In Summary

Looking back. Growing up, Christmas was a time to either feel important or just roll with the rest and almost become a donkey and invisible. Andrew Kaggwa shares his memories of the day.

There is that thing people have always said about Christmas. It is a time to share, make merry but above all, time people become a family again.
I remember when I was a child, Christmas was always better when I had been promoted to another class and with good grades. However, ,as I grew up, became a hard head, the grades did not matter, instead what mattered was if I was or not expelled.
If you found yourself in the unfortunate categories, getting expelled or repeating a class, the entire festive season would be a nightmare, you could not even suggest a film to watch or dislike a meal.
Even liking the meal and asking for more was not that safe, you were afraid of comments such as, “how I wish you liked reading the same way you like food” would come up, thus one would just be humble for the entire season.

Sulking and feeling hated
When you complete the school year on the wrong side of things, Christmas would be one hell of a day. You would spend it apologising for your mistakes, you would eat less, work more than anyone, not watch as much TV and in your free time, you would look at a book, yes just looking at it in a reading posture.
I did that for only one Christmas, the next time I got expelled. Then in high school, I used my little savings to get myself onto a bus to the village, my mother would receive my report card via the post office while at work.
But of course things were always better when you completed the year saintly, reminding your parents that you needed a new pair of shoes, suit, a pair of shorts to wear after church and another attire to wear to see the neighbours.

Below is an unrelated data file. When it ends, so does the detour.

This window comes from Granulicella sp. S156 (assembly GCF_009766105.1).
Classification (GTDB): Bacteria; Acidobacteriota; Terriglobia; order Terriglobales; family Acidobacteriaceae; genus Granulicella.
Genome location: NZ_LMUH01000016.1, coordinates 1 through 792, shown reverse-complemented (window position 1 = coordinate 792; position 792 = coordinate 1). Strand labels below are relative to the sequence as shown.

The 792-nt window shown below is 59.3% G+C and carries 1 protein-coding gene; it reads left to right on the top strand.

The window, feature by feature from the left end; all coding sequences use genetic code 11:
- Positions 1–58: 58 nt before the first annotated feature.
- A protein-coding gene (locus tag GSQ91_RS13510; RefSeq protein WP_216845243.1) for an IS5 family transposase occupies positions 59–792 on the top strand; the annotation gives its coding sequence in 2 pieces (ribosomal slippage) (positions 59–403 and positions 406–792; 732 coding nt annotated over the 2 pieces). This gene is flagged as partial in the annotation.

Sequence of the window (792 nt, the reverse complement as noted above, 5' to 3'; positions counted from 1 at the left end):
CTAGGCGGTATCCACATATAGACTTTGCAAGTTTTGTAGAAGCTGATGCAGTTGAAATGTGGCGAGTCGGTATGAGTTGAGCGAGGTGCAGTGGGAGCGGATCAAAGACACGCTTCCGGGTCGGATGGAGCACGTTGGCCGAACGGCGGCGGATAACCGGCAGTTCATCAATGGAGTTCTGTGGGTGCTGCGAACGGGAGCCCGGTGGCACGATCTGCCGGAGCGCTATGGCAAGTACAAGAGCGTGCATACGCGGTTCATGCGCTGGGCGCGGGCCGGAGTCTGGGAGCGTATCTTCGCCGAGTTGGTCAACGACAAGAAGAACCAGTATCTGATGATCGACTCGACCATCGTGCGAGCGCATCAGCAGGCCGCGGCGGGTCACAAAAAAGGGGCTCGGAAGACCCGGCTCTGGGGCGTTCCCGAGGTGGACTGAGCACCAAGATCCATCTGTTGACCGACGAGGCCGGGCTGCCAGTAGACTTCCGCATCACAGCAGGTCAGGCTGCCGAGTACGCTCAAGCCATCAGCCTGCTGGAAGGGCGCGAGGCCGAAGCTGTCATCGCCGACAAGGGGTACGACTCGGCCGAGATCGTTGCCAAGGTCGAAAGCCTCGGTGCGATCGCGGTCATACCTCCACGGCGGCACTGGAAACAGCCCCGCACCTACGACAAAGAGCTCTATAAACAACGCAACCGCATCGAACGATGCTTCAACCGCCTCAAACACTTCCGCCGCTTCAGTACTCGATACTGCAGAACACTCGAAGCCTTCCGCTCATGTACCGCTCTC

The office child
When all was well though, Christmas kicked off at the office, since no one is that busy, my mother would go as far as taking some of us to her office. There, I would spend the day being an assistant to whoever cared.
Years later, in such seasons I made friends with some of her workmates and one of them even gave me my very first computer lessons, the days that followed, she would give me assignments to type some things she insisted were vital. I felt important. The process made me feel needed though years later, I learnt what I was typing were minutes of meetings that were as old as three months.
Nevertheless, I enjoyed the season from her office to their end of year parties, the secret and not so secret Santa gift giveaways, some of those workmates even brought bonus gifts for me.

The Christmas tree fell
At home meanwhile, me and my brothers could not take serious roles in the kitchen thus, we always got tasks that required flexing our small muscles.
On top of these was cutting the Christmas tree and growing up in Kamwokya, a Kampala slum with fewer trees, we survived by invading people’s fences in the neighbouring Kololo and Bukoto.
The task was to make sure the house was decorated at least by December 15, and much as all other Ugandans burnt their trees for fun at the end of the month, to usher in a new year, ours stayed intact for 12 days after Christmas.

Slaughtering and doing dishes
Of course being boys, we were also in charge of slaughtering the birds. Like most of the people that do this, we cannot remember when we learnt how to slaughter birds, and it is like it just happened.
During the day, as our sisters did the baking and cooking different foods, we were too involved, having to wash plates, cups and glasses, you know Christmas also meant using a different set of cutlery, one you probably last used on Easter.
Staying in the kitchen during the day gave me some of the few cooking tips I utilise to date. For instance, there is no way a poor me would know that one cup of rice gets ready with two cups of water!